Category Archives: Whatcom County Criminal Defense

U.S. Supreme Court Upholds Domestic Violence Gun Ban

Supreme Court upholds federal gun ban for those under domestic violence restraining orders | Fox News

In United States v. Rahimi, the U.S. Supreme Court handed down its most significant gun control ruling in two years. It upheld a federal law that bars people who are the subject of domestic violence restraining orders from owning weapons.

With conservatives and liberals joining the 8-1 majority, the decision was a major win for gun safety groups and victims of domestic violence. It limited a controversial standard the high court’s conservatives had set down in 2022 that required gun prohibitions to have a connection to history to survive constitutional scrutiny.

The case centered on a 1994 law that bars people who are the subject of domestic violence restraining orders from possessing guns. A Texas man, Zackey Rahimi, was convicted for violating that law following a series of shootings.


Two years ago, in New York State Rifle & Pistol Association v. Bruen, the Supreme Court said that to survive a challenge, gun laws must have some connection to the nation’s history and tradition.

In BruenJustice Thomas wrote on behalf of the Supreme Court’s majority as the court charted a new approach to the Second Amendment. The sweeping “history and tradition test” Thomas put forth in that opinion declared that modern gun-control laws are invalid unless similar restrictions existed in early American history.

Unfortunately, Justice Thomas’s opinion in Bruen sent lower federal courts dumbfounded on whether modern gun laws had some connection to the 18th Century.


Chief Justice John Roberts, who wrote Rahimi’s majority opinion, sought to minimize the Court’s disagreements with Justice Thomas, who was the lone dissenter (and wrote Bruen, remember). However, not all the justices were so restrained, with two calling Thomas’ approach “useless.”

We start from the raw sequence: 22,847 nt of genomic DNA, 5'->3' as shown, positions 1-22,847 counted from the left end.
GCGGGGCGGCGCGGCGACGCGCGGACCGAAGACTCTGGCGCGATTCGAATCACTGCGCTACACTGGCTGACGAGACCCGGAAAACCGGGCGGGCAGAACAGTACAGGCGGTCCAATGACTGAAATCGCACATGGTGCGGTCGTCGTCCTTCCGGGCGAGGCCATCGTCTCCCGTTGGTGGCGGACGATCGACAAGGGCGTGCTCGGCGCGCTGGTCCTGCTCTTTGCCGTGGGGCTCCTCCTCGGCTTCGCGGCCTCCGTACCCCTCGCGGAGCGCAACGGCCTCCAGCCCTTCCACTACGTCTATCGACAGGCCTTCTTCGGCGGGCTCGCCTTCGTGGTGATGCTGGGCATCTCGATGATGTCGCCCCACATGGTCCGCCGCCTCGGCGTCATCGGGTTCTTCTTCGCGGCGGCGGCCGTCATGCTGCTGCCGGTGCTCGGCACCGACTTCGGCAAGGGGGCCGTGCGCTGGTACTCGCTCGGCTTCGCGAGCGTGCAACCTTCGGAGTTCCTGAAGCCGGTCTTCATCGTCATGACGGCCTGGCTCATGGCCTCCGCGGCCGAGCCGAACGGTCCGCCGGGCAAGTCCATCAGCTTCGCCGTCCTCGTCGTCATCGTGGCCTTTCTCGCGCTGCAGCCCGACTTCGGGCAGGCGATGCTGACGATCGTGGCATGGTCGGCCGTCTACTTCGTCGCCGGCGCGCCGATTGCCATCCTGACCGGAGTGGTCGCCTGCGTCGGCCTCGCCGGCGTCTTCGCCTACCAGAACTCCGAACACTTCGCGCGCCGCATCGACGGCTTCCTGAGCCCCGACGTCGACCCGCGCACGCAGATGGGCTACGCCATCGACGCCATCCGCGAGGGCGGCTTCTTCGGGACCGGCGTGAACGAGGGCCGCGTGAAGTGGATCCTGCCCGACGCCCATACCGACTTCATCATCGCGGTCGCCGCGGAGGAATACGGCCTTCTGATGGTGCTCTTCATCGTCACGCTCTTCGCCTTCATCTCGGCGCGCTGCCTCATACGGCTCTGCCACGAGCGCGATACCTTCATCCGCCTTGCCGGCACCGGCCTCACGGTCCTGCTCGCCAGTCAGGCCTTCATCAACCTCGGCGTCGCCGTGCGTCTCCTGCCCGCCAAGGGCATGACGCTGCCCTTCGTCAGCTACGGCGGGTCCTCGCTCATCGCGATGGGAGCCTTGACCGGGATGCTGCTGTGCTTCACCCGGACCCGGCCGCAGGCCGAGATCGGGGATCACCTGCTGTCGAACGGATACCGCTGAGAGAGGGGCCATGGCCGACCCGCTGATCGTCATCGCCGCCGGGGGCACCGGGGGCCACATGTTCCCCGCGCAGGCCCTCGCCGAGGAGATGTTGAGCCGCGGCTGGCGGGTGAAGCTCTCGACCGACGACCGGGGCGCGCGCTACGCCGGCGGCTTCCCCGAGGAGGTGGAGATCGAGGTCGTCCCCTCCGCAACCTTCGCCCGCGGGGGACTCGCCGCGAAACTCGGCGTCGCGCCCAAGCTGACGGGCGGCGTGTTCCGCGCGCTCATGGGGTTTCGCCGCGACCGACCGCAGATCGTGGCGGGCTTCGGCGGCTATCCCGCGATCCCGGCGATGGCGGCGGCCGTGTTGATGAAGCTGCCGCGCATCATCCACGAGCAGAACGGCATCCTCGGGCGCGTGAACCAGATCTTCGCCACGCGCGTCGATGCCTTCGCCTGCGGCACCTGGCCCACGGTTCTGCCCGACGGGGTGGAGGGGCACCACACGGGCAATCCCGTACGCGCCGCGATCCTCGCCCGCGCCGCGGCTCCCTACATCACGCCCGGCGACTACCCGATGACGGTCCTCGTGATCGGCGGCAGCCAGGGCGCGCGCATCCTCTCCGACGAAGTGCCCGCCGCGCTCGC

Justice Amy Coney Barrett, a conservative who has been raising concerns about the Supreme Court’s approach on history in recent cases, penned a brief concurrence criticizing how some lower courts were looking for near-identical historical gun laws when examining modern regulations.

“Imposing a test that demands overly specific analogues has serious problems. It forces 21st-century regulations to follow late-18th-century policy choices, giving us ‘a law trapped in amber.’” ~Justice Barrett

Please contact my office if you, a friend or family member are charged with Domestic Violence, a Firearm Offense or any other crime. Hiring an effective and competent defense attorney is the first and best step toward justice.

U.S. Supreme Court to Decide Influential Criminal Cases

In Death Penalty Cases, a Texas Court Tests the Supreme Court's Patience - The New York Times

The Associated Press reports the Supreme Court is headed into its final few weeks with nearly half of the cases heard this year still undecided. Some of the criminal cases are quite influential, including ones that could reshape the law on Obstructing, Firearms Offenses and Domestic Violence cases.

Here’s a look at some of the major undecided cases:

Jan. 6, 2021 Riots

A former Pennsylvania police officer is challenging the validity of obstruction charges brought against hundreds of people who took part in the violent assault on the Capitol on Jan. 6, 2021. Former President Donald Trump faces the same charge of obstructing an official proceeding.